Steam game accused of covertly mining for cryptocurrency
A game that was, until very recently, up for sale on Steam has been accused by numerous parties of secretly using its players' computers to mine for cryptocurrency.
Eurogamer reports that the platformer Abstractism has come under fire for installing viruses and malware disguised as unassuming files like “steam.exe” and “abstractism launcher.” Though the game itself has now vanished from Steam, it has seemingly been live on the digital storefront since at least late March.
This all comes during a time where Valve has been embracing a more hands-off approach to moderating games that appear on its massive digital storefront Steam, and instead focusing on creating tools for users to filter what appears in their feeds. In a previous blog post, the company said it would endeavor to remove games that are “illegal or straight up trolling” but that it largely won’t police the content hosted on its platform.
Abstractism itself has been on Steam since at least March 2018, though the earliest mention in its Steam Reviews of overly intensive resource demands only showed up on July 20.
The YouTuber SidAlpha dug into the scam in a video posted July 29, noting that the game was also using assets from Valve’s Team Fortress 2 to create at least one fake Steam Marketplace item that could then be used to dupe unsuspecting Team Fortress 2 players into trading valuable in-game items for an Abstractism fake.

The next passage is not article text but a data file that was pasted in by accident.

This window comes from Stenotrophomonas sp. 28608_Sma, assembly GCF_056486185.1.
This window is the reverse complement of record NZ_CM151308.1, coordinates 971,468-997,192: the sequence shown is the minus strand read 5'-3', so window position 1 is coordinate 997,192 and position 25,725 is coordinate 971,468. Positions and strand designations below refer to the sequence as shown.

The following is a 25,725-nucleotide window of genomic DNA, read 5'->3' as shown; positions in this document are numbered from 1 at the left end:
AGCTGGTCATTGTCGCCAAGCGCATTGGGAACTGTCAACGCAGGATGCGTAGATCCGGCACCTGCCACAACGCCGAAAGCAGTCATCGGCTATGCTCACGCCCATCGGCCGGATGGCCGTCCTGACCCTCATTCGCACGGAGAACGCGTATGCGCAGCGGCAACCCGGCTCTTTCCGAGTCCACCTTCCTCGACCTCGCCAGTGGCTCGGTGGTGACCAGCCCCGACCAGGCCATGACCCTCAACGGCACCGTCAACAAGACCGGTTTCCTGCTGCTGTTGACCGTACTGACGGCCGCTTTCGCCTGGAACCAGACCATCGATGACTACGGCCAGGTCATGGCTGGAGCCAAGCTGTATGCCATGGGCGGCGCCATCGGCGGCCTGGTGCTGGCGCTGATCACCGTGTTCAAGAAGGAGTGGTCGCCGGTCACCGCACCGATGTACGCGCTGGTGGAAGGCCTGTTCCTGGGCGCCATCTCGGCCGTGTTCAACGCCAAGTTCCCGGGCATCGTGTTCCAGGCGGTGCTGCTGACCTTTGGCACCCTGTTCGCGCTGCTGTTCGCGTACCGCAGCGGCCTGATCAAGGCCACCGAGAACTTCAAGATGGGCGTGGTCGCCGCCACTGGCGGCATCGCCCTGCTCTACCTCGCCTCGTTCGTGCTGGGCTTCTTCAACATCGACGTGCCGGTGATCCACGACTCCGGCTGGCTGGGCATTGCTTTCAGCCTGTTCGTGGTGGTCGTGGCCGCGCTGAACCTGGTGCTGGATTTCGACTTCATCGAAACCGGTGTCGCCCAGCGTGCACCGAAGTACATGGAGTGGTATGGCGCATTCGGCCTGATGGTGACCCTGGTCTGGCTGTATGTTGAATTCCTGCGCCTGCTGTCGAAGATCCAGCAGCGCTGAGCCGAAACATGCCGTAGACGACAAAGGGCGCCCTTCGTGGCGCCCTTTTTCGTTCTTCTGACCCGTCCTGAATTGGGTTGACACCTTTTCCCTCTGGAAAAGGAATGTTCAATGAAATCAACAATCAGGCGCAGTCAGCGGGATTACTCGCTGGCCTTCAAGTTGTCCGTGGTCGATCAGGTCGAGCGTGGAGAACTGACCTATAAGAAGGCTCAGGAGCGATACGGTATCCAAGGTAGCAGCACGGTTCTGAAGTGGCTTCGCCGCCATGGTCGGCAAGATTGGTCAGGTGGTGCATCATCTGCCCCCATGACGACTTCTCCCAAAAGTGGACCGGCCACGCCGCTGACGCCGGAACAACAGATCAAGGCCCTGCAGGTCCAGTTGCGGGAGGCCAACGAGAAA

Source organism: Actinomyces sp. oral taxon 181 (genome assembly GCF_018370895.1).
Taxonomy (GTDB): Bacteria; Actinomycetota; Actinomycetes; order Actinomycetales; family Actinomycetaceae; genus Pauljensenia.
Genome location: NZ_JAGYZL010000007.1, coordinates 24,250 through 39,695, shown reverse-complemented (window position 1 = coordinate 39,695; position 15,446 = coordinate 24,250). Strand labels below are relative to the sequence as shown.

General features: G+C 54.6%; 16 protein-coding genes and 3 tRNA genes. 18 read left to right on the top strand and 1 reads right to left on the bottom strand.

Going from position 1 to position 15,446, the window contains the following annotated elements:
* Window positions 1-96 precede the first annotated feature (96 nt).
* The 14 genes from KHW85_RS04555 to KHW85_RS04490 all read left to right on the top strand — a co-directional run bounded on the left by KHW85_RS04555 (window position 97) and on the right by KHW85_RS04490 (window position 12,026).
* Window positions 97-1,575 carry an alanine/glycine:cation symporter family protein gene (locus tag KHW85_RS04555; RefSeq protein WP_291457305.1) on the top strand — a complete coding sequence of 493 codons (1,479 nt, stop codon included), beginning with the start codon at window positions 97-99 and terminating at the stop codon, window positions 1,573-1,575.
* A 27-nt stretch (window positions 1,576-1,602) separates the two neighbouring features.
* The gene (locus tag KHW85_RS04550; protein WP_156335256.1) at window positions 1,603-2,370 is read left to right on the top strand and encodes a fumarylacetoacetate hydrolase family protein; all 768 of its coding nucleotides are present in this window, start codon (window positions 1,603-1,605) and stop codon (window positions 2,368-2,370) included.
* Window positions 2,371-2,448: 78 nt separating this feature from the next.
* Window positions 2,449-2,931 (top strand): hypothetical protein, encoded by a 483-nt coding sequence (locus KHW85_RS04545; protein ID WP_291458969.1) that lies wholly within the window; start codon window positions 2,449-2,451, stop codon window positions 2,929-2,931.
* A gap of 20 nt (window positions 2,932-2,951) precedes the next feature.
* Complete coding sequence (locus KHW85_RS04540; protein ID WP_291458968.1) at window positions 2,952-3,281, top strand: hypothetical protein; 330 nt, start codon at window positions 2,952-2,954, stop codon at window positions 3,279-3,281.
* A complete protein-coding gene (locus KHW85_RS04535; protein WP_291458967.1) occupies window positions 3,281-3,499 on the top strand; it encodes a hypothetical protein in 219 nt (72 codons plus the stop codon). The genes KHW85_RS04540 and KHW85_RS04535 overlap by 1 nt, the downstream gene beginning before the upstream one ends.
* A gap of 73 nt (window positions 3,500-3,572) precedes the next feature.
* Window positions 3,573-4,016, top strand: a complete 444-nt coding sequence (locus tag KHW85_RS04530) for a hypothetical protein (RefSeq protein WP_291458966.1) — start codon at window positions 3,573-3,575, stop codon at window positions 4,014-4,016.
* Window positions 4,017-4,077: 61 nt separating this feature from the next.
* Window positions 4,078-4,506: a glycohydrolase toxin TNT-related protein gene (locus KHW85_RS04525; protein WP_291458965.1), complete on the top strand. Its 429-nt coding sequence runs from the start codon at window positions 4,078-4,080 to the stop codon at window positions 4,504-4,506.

A comment on SidAlpha’s original video from the user Matheus Muller neatly sums up many of the concerns, noting that “the game resource consumption is significant and inconsistent with its graphical quality or complexity, [and] the proportion of CPU/GPU/RAM/IO usage is consistent with what you would expect from a crypto miner.”
The developer previously addressed accusations on its Steam Community page by saying that the high resource usage was due to the demands of graphical rendering when the game was being played on high settings but, as Muller points out, “the resources used are not only graphical in nature, but include a sizeable amount of disk space which again is not expected from a game of this complexity, but is expected of a crypto miner.”
UPDATE: Valve has confirmed that it has now removed both Abstractism and its developer from Steam for "shipping unauthorized code, trolling, and scamming customers with deceptive in-game items."